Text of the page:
Oftentimes the credit markets fly under the radar.

That’s because most investors are focused on the equity markets. It’s easy to understand why — when the markets are climbing and there’s hope of the Dow Jones Industrial Average hitting a new milestone, investing in equities is a far sexier story. Equity investments can provide a bigger return, and if the investments include dividend checks, there’s income every quarter plus the shot of capital appreciation on the shares.

In the credit world, the investment on debt instruments is more about the world of steady, predictable income known as fixed income. The investor buys the bond, gets the interest payment for a set period of time, and is repaid on the principal when due — and that can be rather boring for some investors.

Debt instruments are comprised mostly of bonds and mortgages. The securitization of IP assets that back investment-grade bonds are also part of the marketplace. So too are bankruptcy loans on the distressed side.

For companies that issue short- or long-term bonds, they are borrowing money from the investor and are promising to repay the principal when due, as well as the agreed-upon interest. The advantage for them is the investors have no claim on either the equity or the profits. And they get a deduction for the interest payments on the corporate tax return. The disadvantage is that they have to repay the borrowers, and if the fixed rate of interest is high, the risk is there could be financial issues down the road for the company in an economic downturn.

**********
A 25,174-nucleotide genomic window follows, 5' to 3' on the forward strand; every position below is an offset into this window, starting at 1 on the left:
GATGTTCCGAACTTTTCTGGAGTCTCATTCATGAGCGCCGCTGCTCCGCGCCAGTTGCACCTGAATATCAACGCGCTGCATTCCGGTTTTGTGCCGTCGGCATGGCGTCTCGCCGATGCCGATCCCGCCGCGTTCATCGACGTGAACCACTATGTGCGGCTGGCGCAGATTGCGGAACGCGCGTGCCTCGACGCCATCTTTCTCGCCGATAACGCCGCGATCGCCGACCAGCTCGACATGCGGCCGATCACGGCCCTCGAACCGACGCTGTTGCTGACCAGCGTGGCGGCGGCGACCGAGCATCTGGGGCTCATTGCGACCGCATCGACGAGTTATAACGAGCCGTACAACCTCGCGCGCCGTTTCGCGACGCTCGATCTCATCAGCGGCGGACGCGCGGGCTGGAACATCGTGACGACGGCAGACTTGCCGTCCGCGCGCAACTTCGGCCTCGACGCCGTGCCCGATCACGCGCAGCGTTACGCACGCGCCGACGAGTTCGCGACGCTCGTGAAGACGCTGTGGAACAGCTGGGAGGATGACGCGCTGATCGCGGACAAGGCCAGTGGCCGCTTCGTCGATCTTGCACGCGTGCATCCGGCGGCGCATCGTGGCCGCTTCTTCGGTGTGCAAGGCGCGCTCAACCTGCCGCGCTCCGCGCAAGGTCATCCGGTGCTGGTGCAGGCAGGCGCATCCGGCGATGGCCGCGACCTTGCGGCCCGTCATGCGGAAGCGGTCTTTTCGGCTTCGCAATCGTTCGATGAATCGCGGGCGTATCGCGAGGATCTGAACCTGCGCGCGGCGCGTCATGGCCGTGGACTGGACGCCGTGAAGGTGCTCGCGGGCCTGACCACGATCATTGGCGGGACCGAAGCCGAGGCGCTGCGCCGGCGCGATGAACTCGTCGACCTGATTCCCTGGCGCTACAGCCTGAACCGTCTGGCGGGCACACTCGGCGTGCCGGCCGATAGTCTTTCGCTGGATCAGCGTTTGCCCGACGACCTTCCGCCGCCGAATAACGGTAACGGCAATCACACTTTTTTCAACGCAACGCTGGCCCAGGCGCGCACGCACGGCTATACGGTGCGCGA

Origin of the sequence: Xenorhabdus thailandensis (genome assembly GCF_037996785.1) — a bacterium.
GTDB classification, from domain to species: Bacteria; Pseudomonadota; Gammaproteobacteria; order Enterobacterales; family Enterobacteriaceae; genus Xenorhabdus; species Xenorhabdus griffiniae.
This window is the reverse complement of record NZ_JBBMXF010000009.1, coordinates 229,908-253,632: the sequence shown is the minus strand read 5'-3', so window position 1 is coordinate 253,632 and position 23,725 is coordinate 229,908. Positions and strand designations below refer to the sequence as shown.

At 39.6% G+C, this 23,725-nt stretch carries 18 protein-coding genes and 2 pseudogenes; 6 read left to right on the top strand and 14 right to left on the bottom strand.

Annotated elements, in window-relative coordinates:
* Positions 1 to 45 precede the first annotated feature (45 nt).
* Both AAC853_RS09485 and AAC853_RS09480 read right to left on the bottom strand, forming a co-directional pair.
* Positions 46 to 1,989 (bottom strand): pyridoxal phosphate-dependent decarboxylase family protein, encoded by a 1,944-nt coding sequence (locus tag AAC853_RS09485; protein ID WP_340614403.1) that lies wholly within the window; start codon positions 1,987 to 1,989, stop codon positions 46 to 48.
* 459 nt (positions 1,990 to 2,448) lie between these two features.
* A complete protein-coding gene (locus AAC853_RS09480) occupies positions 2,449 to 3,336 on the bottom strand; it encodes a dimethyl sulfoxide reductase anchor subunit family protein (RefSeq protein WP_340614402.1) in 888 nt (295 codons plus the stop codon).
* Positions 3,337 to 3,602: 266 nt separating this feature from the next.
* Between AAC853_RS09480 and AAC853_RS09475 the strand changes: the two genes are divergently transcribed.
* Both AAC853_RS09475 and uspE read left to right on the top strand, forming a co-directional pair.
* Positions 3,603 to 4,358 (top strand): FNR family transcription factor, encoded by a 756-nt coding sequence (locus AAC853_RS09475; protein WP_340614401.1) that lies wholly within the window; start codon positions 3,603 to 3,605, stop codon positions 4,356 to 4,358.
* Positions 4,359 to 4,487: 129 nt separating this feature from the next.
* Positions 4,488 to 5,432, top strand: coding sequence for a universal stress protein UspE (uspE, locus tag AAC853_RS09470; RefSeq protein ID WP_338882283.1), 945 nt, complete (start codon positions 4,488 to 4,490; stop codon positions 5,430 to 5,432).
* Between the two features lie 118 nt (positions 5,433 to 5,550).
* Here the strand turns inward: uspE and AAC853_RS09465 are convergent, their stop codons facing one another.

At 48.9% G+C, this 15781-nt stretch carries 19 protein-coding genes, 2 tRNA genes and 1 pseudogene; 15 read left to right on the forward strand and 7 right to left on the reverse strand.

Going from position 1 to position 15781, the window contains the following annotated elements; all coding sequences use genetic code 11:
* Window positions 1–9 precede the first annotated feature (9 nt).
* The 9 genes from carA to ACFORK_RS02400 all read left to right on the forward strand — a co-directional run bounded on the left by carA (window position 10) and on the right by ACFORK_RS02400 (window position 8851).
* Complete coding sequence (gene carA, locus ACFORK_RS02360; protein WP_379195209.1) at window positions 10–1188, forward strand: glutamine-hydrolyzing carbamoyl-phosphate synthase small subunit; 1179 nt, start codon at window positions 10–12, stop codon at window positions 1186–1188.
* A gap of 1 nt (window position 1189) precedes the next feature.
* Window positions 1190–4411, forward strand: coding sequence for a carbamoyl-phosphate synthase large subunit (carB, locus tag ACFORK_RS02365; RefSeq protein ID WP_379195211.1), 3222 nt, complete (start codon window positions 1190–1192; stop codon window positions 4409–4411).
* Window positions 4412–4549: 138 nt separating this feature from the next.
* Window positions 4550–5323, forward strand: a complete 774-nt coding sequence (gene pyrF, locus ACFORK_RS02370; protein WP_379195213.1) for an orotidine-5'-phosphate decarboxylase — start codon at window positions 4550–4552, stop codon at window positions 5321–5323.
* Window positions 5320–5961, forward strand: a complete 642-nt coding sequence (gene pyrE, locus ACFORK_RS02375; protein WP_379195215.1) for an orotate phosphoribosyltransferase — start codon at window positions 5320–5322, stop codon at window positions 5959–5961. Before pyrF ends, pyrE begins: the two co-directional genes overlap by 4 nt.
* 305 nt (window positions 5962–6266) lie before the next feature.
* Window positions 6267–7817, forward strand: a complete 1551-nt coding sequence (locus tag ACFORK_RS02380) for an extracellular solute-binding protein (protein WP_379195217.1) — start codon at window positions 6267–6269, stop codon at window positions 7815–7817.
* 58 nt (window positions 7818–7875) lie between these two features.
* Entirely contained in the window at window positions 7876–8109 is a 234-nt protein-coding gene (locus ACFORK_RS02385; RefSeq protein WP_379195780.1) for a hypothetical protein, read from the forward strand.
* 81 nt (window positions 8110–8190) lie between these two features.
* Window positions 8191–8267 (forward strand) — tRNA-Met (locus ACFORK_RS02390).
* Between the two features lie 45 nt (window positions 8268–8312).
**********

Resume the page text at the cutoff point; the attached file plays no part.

So who are the investors? Hedge funds are one; institutional investors are another. Those that feed on the distressed side dealing in bank debt and trade claims are often known as vulture funds.

PIMCO and BlackRock, because of their size, also invest in fixed-income investments through bond funds. They also have an alternative investment component that can take a look at the distressed side.

Other financial firms, such as Crystal Financial and Back Bay Capital, often have a group that specializes in debt capital as part of their commercial finance programs. Private equity firms can also be a player in the credit markets. Blackstone Group has its GSO arm, which invests in the corporate credit markets, ranging from high-yield bonds to leveraged loans. And liquidation companies, such as Gordon Brothers, have evolved their businesses to become financial services firms. Gordon Brothers now has debt investment capabilities that they can use when appropriate.

Given the state of retail and the fashion sector, as companies get more creative in finding sources of funding, there might be increasing focus on the debt markets in the months ahead.

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